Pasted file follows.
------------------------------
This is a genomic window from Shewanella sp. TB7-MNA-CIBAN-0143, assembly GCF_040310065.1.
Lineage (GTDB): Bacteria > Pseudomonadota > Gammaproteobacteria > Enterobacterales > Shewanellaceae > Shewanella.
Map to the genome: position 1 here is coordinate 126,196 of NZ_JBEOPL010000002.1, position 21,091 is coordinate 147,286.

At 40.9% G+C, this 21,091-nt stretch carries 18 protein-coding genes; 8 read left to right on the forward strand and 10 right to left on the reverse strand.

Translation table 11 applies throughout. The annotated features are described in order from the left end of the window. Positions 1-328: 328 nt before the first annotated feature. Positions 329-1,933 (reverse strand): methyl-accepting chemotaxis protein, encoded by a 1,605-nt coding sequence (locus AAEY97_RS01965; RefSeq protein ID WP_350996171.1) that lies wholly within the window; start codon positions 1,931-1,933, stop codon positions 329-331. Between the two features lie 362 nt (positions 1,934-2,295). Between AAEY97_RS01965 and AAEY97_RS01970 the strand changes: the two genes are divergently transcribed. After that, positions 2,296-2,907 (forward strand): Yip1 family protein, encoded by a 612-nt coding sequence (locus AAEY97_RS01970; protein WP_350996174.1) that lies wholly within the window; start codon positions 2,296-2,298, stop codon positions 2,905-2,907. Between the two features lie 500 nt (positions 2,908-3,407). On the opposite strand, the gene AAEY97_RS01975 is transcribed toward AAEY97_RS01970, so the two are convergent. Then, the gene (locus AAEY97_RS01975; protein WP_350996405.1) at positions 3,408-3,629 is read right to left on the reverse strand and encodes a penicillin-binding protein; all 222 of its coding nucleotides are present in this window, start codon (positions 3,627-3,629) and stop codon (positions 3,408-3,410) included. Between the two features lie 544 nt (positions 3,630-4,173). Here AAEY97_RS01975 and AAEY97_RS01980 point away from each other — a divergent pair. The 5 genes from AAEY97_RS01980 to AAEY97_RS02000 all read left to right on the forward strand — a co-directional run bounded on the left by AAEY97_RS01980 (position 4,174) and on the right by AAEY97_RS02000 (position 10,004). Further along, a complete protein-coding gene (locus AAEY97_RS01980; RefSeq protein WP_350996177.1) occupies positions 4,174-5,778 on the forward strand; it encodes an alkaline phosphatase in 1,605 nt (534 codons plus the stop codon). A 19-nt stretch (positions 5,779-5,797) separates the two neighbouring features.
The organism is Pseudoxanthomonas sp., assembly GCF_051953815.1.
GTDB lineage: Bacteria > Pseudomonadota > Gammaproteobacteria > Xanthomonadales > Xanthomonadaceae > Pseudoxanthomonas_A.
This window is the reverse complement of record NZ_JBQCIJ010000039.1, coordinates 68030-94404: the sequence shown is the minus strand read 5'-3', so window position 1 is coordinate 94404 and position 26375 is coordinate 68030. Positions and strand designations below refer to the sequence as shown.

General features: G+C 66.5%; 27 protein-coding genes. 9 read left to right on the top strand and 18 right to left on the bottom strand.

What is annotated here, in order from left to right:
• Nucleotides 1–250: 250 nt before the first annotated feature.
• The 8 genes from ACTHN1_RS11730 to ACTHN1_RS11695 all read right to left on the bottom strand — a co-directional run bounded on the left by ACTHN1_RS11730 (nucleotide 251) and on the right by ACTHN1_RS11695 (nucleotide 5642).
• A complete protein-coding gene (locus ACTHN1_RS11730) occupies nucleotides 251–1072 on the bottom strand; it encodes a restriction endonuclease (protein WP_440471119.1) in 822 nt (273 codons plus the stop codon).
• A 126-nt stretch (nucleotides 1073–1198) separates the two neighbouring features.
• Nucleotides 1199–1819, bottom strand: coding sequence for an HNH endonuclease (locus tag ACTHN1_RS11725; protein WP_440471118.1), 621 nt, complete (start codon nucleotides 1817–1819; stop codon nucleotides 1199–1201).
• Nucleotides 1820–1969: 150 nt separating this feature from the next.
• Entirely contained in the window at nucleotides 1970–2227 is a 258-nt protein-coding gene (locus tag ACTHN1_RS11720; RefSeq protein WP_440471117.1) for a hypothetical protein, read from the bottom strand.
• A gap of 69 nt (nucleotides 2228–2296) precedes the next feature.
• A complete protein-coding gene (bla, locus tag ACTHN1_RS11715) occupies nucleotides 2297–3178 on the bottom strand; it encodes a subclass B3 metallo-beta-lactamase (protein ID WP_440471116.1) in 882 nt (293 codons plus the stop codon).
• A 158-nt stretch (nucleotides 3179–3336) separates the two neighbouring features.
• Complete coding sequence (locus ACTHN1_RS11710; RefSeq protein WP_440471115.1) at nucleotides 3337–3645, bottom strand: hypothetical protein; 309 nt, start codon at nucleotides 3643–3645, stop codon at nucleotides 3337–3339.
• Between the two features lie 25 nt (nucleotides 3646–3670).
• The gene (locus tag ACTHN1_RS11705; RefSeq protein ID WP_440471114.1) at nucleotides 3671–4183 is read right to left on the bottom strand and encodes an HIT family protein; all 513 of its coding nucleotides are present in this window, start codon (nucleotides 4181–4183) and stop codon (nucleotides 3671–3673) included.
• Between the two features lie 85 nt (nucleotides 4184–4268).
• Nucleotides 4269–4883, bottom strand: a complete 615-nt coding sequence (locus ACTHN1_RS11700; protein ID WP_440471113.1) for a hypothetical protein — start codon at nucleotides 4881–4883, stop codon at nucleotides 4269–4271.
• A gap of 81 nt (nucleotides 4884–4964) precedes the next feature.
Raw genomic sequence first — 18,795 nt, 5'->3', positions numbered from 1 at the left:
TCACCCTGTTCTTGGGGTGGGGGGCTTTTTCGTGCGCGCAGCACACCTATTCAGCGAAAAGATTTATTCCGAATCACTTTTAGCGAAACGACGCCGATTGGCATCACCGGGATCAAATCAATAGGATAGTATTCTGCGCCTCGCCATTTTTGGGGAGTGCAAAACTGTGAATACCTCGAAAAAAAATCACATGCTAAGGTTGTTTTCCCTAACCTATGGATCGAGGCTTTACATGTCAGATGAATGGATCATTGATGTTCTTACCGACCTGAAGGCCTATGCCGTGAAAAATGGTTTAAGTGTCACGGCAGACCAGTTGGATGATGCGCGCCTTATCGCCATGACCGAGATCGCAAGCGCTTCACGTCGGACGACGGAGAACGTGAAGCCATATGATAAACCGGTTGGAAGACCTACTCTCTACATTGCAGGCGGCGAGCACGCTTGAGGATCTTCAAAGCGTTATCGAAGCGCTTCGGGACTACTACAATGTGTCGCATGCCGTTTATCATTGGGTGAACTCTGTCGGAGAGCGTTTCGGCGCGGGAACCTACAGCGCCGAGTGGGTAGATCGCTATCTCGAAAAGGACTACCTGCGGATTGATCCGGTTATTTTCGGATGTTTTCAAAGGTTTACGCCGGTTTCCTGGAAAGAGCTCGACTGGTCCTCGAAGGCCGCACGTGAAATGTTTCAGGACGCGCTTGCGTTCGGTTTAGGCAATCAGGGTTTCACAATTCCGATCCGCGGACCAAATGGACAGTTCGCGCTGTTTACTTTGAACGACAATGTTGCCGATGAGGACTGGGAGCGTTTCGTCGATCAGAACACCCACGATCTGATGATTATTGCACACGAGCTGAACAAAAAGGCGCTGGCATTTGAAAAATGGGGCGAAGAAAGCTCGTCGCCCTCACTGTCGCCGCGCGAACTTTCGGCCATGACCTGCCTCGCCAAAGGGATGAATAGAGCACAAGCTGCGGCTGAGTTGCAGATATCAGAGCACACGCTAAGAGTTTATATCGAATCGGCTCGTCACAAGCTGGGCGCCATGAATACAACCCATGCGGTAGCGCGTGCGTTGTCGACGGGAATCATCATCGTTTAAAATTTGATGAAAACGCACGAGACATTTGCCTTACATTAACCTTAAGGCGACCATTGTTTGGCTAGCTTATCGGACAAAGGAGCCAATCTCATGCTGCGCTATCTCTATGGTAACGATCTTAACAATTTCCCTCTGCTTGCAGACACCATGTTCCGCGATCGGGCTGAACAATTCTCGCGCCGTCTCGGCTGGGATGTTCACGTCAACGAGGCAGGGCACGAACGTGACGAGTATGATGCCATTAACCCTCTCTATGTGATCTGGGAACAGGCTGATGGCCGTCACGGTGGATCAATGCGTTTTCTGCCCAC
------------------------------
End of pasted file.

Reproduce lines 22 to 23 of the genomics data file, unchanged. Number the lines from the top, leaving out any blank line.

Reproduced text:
• Between the two features lie 25 nt (nucleotides 3646–3670).
• The gene (locus tag ACTHN1_RS11705; RefSeq protein ID WP_440471114.1) at nucleotides 3671–4183 is read right to left on the bottom strand and encodes an HIT family protein; all 513 of its coding nucleotides are present in this window, start codon (nucleotides 4181–4183) and stop codon (nucleotides 3671–3673) included.